antibiotic resistance

We at ACSH are fortunate to have amongst our erudite Advisors Dr. David Shlaes, one of the world experts in the fields of both antibiotic research and FDA regulatory policies. Shlaes has been intimately involved with the FDA, which he has both criticized and worked with, trying to prevent us from entering a pre-penicillin age, when there were no effective treatments for bacterial infections.
The cranial sinuses are eight cavities within the skull that supply vocal resonance. When they become inflamed, often accompanied by facial pain, fever, and nasal congestion, the condition is called sinusitis. Sinusitis will affect one in eight American adults in their lifetime, and can be caused by an infection from a virus (most commonly), bacteria, or fungus; it can also be the result of an allergic reaction.
There is an op-ed in today s New York Times written by former Obama administration health guru Dr. Ezekiel Emanuel, which supposedly addresses the dire need for new antibiotics which is both wrong and misleading.
A new antibiotic has been discovered that has been found to treat many common bacterial infections. Incredibly, no resistance has been detected so far. The research was published this week in the journal Nature.
At ACSH, we probably spend more time debunking phony or overblown fears than anything else. Between bad science, hidden agendas, and terrible press coverage we never run out of things to do. Although most scares vaccines, minute traces of chemicals in the environment, or GM foods, for example are baseless, this does not mean that all of them are.
In the twenty years too late is better than nothing department, the antibiotic crisis is squarely in the news today after President Obama issued an executive order that will establish a new inter-agency task force for the sole purpose of developing a national strategy to combat antibiotic-resistant bacteria.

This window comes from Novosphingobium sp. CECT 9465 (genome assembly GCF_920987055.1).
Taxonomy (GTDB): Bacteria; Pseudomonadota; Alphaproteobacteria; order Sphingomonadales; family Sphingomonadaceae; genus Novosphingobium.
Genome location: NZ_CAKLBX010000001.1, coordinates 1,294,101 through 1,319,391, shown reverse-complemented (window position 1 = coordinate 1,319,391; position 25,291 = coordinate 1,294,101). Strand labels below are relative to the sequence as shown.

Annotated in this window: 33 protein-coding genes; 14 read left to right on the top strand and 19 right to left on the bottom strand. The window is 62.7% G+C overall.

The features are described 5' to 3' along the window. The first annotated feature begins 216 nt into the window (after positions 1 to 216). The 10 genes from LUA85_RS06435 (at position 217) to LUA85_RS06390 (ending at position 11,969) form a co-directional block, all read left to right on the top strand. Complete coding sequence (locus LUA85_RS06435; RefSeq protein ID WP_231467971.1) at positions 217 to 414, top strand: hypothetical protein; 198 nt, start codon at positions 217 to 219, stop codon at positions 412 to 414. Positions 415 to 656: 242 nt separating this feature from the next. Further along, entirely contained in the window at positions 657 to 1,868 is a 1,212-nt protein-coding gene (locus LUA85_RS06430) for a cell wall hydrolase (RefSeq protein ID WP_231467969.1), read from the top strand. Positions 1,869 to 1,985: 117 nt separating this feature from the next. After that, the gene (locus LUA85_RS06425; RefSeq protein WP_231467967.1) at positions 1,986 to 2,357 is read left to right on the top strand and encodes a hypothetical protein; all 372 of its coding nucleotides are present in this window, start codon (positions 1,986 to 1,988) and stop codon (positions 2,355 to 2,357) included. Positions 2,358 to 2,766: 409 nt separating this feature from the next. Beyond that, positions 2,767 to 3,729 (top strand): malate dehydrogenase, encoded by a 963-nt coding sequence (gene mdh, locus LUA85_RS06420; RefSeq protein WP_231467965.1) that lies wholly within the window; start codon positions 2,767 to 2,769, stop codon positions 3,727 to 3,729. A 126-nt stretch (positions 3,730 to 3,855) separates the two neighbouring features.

We have often written about the antibiotic crisis in which we now find ourselves. The main problem standing in the way of progress in the development of new, effective antibiotics seems to be that it s very expensive, and companies are not incentivized to invest time and money in this area. A blockbuster drug (e.g. Lipitor) has to
In a hard-hitting op-ed in today s NY Times, food writer Ruth Reichl takes the FDA to task for not taking strong action to limit or ban the use of antibiotics in food animals.
Bacterial resistance is a devastating problem. Over two-million Americans suffer from antibiotic-resistant infections every year, causing about 23,000 deaths. And the World Health Organization warns that a post-antibiotic era may be upon us, when common infections and minor injuries
If you are looking for someone who is perfectly suited to interact with, provide guidance to, or simply scream at the FDA regarding their disastrous policies for clinical trials of new antibiotics that have put all of us as risk look no further than Dr. Shlaes first Science 2.0 piece.
We at ACSH have written frequently about the misguided change in mindset by the FDA two decades ago that brought most antibiotic research to a dead stop. No one has been deeper in the FDA trenches than ACSH advisor and infectious disease expert Dr. David Shlaes. He has been blogging, advising, lobbying, begging, and doing just about everything short of pulling his hair out to convince the infectious disease division of the FDA to reverse the disastrous changes in clinical trial policy that caused almost all drug companies to abandon research in this area.
Get the latest news on the costly Hepatitis C drug, why C-sections have skyrocketed in numbers, and the real reason behind the lack of research on antibiotic research